And guess what? Jesus is doing the same with us. Wherever you are right now, at this moment, you also have missed the mark. But rather than hear that as a word of condemnation, hear it instead as a word of love and invitation: Do not be afraid. From now on you will be drawn into a mission and purpose larger than you can imagine.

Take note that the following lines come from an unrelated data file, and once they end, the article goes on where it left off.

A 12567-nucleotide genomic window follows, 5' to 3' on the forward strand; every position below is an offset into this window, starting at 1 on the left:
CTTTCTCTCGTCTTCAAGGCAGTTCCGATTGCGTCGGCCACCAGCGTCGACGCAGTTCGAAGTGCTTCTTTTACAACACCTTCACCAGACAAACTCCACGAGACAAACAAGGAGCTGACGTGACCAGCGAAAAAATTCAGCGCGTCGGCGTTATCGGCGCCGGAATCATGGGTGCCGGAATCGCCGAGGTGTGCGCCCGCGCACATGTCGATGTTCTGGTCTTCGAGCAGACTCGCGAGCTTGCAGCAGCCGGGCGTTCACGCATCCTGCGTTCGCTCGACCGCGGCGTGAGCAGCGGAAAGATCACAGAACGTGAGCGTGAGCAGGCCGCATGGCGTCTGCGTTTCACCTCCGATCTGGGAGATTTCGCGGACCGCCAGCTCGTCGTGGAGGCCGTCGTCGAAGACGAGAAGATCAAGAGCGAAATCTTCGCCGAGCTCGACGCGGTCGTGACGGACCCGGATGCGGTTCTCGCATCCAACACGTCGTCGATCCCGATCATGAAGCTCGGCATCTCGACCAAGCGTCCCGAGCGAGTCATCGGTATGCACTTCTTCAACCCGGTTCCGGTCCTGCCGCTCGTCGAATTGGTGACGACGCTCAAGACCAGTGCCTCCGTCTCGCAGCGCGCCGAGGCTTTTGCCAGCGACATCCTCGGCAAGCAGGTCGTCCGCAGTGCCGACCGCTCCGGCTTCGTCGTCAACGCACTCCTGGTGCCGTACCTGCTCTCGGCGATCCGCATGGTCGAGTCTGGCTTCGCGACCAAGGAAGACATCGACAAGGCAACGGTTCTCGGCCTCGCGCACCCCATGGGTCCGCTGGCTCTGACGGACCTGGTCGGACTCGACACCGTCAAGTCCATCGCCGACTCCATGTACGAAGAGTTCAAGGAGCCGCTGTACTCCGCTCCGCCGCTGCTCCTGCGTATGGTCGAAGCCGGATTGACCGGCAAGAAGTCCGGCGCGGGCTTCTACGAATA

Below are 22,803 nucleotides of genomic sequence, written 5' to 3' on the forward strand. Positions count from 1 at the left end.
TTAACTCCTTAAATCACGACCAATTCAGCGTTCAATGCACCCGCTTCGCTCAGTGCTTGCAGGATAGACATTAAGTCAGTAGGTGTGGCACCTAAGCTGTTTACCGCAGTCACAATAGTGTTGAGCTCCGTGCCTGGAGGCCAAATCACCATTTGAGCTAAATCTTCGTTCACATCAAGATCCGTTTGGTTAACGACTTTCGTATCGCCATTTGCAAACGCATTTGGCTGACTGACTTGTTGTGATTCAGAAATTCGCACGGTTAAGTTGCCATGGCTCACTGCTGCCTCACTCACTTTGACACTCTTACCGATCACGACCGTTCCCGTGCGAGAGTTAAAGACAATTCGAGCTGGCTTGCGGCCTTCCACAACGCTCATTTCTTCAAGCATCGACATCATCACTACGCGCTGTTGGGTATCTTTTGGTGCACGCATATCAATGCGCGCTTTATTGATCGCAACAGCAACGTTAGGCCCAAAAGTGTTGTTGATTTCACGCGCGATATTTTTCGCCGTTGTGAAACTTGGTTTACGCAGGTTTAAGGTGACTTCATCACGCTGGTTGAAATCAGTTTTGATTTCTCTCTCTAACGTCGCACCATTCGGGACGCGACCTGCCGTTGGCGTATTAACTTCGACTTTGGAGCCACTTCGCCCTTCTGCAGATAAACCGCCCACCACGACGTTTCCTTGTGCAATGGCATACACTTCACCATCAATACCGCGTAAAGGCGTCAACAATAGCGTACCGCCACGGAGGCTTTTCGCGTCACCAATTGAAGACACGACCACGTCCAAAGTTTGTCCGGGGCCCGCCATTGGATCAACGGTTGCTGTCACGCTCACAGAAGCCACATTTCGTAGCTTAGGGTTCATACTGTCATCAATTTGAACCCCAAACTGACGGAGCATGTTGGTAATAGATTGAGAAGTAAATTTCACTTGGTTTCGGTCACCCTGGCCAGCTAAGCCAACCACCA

But we can’t leave this passage without recalling the import of verse 7 which says, “So they signaled their partners in the other boat to come and help them.” Ministry is not a solitary journey it is always corporate. Later Luke will tell us that when Jesus sent some seventy two disciples into ministry none went alone. Solitary can be defined as individually alone, congregationaly alone, or denominationally alone. We are not called to do ministry alone. We have to embrace our partners in faith to work together to meet the needs of our communities, our nation and our world. Yes, we need to answer the call to follow Christ individually, but as we do we become part of a much larger community, that is ‘The Body of Christ.”